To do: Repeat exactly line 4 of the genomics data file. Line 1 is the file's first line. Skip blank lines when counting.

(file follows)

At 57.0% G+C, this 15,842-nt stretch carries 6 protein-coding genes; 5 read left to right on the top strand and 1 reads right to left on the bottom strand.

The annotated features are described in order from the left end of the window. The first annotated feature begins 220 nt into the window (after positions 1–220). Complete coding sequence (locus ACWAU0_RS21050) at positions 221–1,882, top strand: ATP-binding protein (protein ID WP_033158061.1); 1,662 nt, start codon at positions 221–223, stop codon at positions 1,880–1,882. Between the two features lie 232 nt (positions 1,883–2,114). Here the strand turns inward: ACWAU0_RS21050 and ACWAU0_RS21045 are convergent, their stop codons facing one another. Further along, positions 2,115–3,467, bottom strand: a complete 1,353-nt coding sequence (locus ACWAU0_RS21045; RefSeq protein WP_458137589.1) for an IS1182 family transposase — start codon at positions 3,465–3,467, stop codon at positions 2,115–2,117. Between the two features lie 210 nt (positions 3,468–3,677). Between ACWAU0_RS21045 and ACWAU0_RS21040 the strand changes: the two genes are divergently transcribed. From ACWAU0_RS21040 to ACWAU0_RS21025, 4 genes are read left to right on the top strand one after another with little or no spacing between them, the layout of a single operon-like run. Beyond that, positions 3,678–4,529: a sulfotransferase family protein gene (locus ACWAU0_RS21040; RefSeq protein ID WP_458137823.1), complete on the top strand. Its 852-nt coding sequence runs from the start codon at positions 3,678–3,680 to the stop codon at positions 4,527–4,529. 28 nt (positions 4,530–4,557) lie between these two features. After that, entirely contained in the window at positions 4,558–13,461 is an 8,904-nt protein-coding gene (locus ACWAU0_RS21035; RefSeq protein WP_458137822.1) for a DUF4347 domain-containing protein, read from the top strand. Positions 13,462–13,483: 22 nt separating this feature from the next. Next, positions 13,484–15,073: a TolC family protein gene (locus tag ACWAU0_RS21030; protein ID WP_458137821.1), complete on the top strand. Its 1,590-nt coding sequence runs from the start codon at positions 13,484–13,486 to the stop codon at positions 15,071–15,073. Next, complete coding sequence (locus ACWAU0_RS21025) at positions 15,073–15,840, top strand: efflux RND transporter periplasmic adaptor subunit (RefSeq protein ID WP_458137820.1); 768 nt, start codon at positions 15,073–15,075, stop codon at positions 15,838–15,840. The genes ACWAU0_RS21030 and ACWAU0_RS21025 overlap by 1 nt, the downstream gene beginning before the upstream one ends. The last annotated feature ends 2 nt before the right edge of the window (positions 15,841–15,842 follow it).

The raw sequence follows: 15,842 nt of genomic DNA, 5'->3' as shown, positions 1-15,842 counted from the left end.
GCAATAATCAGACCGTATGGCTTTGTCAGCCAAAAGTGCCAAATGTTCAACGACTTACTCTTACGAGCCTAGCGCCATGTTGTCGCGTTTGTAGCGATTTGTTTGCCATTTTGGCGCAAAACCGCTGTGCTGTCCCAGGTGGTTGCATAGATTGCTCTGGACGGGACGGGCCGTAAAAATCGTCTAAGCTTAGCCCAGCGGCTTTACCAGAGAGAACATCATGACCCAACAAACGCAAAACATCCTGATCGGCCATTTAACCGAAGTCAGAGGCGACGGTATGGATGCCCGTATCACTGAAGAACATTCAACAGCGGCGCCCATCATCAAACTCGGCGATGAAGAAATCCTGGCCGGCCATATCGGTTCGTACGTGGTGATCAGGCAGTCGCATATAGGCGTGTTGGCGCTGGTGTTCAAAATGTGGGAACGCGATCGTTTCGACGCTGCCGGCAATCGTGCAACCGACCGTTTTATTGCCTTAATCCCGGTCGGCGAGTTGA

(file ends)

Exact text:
GCAATAATCAGACCGTATGGCTTTGTCAGCCAAAAGTGCCAAATGTTCAACGACTTACTCTTACGAGCCTAGCGCCATGTTGTCGCGTTTGTAGCGATTTGTTTGCCATTTTGGCGCAAAACCGCTGTGCTGTCCCAGGTGGTTGCATAGATTGCTCTGGACGGGACGGGCCGTAAAAATCGTCTAAGCTTAGCCCAGCGGCTTTACCAGAGAGAACATCATGACCCAACAAACGCAAAACATCCTGATCGGCCATTTAACCGAAGTCAGAGGCGACGGTATGGATGCCCGTATCACTGAAGAACATTCAACAGCGGCGCCCATCATCAAACTCGGCGATGAAGAAATCCTGGCCGGCCATATCGGTTCGTACGTGGTGATCAGGCAGTCGCATATAGGCGTGTTGGCGCTGGTGTTCAAAATGTGGGAACGCGATCGTTTCGACGCTGCCGGCAATCGTGCAACCGACCGTTTTATTGCCTTAATCCCGGTCGGCGAGTTGA